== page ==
WASHINGTON — US President Barack Obama on Friday offered his "condolences" to the people of Japan and said his country stood ready to help them after a massive earthquake and tsunami.
"(First Lady) Michelle (Obama) and I send our deepest condolences to the people of Japan, particularly those who have lost loved ones in the earthquake and tsunamis," he said in a statement.
"The United States stands ready to help the Japanese people in this time of great trial. The friendship and alliance between our two nations is unshakeable, and only strengthens our resolve to stand with the people of Japan as they overcome this tragedy."
Obama said he would monitor the tsunami triggered by the earthquake, which is expected to strike his home state of Hawaii and reach the US West Coast later in the day, and had instructed emergency responders to be prepared.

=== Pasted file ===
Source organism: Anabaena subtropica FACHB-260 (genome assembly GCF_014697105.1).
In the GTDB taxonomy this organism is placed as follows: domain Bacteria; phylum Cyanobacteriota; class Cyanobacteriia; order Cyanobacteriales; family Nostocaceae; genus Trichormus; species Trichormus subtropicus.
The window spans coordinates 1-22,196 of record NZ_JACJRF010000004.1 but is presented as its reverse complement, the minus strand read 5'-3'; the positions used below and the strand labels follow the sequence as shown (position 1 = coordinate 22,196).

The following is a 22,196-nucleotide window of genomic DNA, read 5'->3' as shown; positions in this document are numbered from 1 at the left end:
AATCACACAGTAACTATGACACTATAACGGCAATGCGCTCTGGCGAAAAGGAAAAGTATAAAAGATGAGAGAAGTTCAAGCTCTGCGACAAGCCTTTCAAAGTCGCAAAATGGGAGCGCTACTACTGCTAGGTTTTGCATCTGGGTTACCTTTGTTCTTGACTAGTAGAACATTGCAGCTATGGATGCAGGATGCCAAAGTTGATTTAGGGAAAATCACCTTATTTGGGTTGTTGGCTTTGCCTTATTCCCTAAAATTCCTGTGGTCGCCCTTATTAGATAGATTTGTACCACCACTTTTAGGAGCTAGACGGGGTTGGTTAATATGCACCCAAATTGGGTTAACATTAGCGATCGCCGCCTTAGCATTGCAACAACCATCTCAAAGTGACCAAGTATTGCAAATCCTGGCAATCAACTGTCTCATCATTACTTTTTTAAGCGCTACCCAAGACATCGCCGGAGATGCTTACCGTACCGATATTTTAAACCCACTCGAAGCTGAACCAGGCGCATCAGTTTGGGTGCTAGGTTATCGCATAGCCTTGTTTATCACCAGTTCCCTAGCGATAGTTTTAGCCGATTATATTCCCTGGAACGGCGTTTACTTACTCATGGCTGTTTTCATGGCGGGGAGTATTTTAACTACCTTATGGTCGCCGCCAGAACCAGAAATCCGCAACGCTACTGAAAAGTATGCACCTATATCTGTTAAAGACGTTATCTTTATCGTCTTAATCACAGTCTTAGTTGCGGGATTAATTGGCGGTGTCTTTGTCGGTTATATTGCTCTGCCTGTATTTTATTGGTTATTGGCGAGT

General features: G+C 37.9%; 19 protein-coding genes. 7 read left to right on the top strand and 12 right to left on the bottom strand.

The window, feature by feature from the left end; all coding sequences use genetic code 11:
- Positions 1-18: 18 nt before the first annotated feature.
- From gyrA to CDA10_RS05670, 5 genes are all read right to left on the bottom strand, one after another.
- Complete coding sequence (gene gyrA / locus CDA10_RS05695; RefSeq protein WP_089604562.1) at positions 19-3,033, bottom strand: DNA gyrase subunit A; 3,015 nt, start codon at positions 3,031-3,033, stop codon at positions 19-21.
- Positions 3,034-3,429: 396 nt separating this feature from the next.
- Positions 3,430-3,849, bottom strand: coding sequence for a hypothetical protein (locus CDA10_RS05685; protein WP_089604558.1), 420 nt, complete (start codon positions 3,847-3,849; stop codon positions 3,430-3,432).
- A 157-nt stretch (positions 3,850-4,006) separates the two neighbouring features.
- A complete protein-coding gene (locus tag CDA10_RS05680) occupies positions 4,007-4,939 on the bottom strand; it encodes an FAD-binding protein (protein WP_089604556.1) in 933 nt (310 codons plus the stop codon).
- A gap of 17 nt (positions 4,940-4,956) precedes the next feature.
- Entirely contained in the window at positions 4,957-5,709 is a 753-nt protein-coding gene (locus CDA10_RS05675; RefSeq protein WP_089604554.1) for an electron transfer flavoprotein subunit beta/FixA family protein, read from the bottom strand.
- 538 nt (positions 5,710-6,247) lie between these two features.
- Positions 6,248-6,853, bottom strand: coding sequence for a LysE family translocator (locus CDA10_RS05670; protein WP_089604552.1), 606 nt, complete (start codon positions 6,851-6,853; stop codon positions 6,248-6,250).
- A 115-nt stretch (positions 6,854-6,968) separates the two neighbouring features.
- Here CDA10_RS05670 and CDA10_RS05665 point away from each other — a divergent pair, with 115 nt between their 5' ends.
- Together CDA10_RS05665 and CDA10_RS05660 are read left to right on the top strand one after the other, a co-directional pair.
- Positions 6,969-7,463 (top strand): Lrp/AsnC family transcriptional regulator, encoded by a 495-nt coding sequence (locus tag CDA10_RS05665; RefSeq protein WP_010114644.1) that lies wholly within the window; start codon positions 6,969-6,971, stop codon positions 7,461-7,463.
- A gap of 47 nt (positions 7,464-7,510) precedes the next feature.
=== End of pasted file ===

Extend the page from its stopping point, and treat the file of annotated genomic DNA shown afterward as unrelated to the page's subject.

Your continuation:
"We will continue to closely monitor tsunamis around Japan and the Pacific going forward and we are asking all our citizens in the affected region to listen to their state and local officials," he said.
"I have instructed FEMA (the Federal Emergency Management Agency) to be ready to assist Hawaii and the rest of the US states and territories that could be affected."